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Oil Hits Ceiling At $50 Per Barrel

Oil prices fell back to $50 on Friday afternoon, after the U.S. rig count hit eight year highs.


(Click to enlarge)

(Click to enlarge)

Friday, October 14, 2016

Crude oil is set to close out the week not much different from where it started, seesawing a bit along the way. Oil prices sank on EIA data showing rising crude inventories – the first increase in six week – but that was offset by a large drawdown in refined product stocks. “It could simply be the fact that selling couldn’t sustain itself below $50,” Mark Anderle, director of supply and trading at TAC Energy, told the WSJ in an interview. “Clearly to me this says the bulls are still in charge.” Oil prices are looking for some direction with conflicting data emerging this week.

North Dakota’s oil production drops below 1 mb/d. The Bakken continues to feel the effects of low oil prices. New data shows that North Dakota’s oil production dipped below 1 million barrels per day for the first time in more than two years. Output fell to 981,000 bpd in August, down from a peak of over 1.2 mb/d in December 2014. The Bakken has seen drilling vanish and companies decamp to more profitable plays such as the Permian in West Texas. "It does send a signal to the world markets that U.S. producers are serious about reducing activity, reducing costs, reducing production and I think that should help support the recent price increase we saw," Lynn Helms, director of state’s Department of Mineral Resources, told reporters.

Permian gas on the rise. The flurry of drilling in the Permian basin is leading to an increase in the volume of associated natural gas produced. Gas production has topped 7 billion cubic feet per day, according to Bloomberg Intelligence, equivalent to about 8 percent of U.S. supply. Natural gas markets are growing tighter in the U.S. as demand rises and drilling slows (in most places), but the Permian remains as one region where gas output is expected to climb in the near-term. As such, it could be one of the few downside risks to natural gas prices. Nevertheless, Henry Hub is up to $3.30 per MMBtu as overall supply in the U.S. falls.

U.S. energy emissions at 25-year low. The EIA says that energy-related emissions in the U.S. in the first half of 2016 have declined to their lowest levels since 1991, due to mild weather and a cleaner energy mix. A warm winter led to weak demand for electricity, and renewable energy and energy efficiency continue to eat into the market share for fossil fuels, particularly for coal. But the upcoming winter is expected to be colder, which could lead to higher emissions, and as the EIA noted in a separate report, higher natural gas prices and more expensive electricity.

Kashagan exports first oil. One of the most expensive oil fields in history finally began operations. The Kashagan project in Kazakhstan sent its first shipment of oil, after 16 years of development and more than $50 billion spent. Kashagan has suffered from repeated delays, equipment failures, and massive cost overruns – the project had a price tag of $38 billion in 2008 but that mushroomed to at least $53 billion by 2015. Nevertheless, the project is expected to be significant, potentially adding 370,000 barrels per day by the end of next year, something oil analysts and investors need to keep an eye on in the context of global supplies. Eni (NYSE: E) is the lead operator, working with ExxonMobil (NYSE: XOM), Total (NYSE:TOT) and Royal Dutch Shell (NYSE: RDS.A).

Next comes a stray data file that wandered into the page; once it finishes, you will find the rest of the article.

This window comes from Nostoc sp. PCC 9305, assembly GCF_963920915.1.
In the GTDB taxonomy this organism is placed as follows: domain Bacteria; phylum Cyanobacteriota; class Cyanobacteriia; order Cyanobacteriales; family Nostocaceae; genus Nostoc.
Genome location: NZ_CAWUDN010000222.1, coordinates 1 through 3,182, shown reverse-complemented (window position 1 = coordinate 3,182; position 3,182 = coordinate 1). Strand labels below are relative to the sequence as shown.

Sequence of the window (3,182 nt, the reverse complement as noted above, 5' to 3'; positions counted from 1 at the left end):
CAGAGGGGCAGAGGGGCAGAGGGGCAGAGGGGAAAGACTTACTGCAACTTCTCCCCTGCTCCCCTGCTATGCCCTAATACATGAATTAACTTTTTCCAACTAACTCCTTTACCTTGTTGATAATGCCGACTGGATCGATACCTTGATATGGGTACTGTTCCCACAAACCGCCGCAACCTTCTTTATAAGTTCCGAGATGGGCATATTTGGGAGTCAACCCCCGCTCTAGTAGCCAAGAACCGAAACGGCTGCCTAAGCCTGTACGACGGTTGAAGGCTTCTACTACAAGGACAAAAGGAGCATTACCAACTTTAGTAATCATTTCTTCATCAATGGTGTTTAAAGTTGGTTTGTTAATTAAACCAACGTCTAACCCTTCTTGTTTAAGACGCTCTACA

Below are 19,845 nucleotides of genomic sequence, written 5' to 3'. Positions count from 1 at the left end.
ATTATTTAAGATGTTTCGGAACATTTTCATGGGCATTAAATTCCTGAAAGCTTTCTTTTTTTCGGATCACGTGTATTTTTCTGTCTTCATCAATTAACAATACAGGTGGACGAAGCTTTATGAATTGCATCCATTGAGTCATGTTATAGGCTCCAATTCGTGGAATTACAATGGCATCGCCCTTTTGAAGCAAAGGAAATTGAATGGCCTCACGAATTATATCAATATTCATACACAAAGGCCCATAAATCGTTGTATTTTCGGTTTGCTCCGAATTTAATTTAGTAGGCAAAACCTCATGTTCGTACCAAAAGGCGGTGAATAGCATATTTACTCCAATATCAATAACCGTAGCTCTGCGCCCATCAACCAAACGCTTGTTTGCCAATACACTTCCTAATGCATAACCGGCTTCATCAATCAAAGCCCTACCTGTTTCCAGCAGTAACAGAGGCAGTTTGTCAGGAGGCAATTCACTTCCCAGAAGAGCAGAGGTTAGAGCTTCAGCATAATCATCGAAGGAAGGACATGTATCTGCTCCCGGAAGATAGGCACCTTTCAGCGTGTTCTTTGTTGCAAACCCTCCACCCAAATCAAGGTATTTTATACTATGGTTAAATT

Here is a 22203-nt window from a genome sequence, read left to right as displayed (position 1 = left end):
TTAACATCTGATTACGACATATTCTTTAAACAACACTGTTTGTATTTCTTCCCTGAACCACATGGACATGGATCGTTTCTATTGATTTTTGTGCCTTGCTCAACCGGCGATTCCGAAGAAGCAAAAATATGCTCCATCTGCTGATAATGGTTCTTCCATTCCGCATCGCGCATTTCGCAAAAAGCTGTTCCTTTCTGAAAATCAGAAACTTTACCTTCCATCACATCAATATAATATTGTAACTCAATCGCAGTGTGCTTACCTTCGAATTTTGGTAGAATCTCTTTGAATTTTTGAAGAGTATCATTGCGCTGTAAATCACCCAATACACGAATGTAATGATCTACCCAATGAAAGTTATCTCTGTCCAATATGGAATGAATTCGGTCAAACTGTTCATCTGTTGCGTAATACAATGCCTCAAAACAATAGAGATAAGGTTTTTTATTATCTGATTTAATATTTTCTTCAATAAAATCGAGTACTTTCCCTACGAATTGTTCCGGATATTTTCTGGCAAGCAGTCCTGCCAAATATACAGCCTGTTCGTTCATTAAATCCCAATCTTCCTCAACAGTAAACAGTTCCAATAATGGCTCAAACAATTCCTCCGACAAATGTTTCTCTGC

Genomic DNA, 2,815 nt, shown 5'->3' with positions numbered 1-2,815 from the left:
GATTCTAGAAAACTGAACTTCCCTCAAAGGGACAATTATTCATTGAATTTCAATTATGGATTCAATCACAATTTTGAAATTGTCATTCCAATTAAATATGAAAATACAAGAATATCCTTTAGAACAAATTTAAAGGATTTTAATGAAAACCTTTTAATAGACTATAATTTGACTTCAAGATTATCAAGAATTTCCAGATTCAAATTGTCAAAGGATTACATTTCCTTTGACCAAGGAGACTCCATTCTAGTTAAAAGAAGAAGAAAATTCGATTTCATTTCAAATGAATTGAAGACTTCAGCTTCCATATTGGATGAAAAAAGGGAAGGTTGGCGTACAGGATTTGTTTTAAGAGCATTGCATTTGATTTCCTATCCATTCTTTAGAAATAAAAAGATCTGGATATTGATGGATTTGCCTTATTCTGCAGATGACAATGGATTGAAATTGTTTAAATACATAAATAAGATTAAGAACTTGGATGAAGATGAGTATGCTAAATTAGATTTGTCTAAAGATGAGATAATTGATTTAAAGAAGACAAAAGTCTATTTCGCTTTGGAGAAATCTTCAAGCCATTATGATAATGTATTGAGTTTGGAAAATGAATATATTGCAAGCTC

First energy IPO in two years. Extraction Oil & Gas succeeded in going public this week, the first public offering since 2014. The Denver-based company sold more than 33 million shares at $19 per share, valuing the company at $2.4 billion. The successful IPO suggests that investors are still hungry for energy exposure, and could once again be warming up to the sector as oil prices rise. Related: U.S. Rig Count Rises To 8 Month High As Permian, Eagle Ford See Decline

Russia’s Rosneft to acquire India’s Essar Oil. Rosneft is leading a group that will purchase Essar Oil in a deal valued at about $7.5 billion. Rosenft will take a 49 percent stake, and Trafigura Group and a Russian investment fund will split the remainder. Essar has a large 450,000 barrel-per-day refinery in western India. The deal will also offer Russia’s Rosneft access to over 2,700 retail gas stations in India, giving it a greater ability to market its fuels.

Gazprom nears deal with EU antitrust regulators. The Russian gas giant and EU regulators are expected to reach a deal within the next few weeks that would settle antitrust concerns. The multi-year saga could come to a close, forcing changes in how Gazprom operates. The EU has accused Gazprom of charging unfair prices to certain Eastern European countries. The WSJ reports that Gazprom might avoid paying billions of dollars in fines but will agree to change its pricing practices. The deal could be a boon to Eastern Europe.

Williams Partners and Cabot see share prices fall on pipeline delay. Williams Partners LP and Cabot Oil & Gas (NYSE: COG) have seen their share prices slip as a major shale gas pipeline in Pennsylvania faced a setback. The federal pipeline regulator, FERC, extended a public comment period for the $3 billion Sunrise project, which would carry Marcellus shale gas to market.

By Evan Kelly of Oilprice.com

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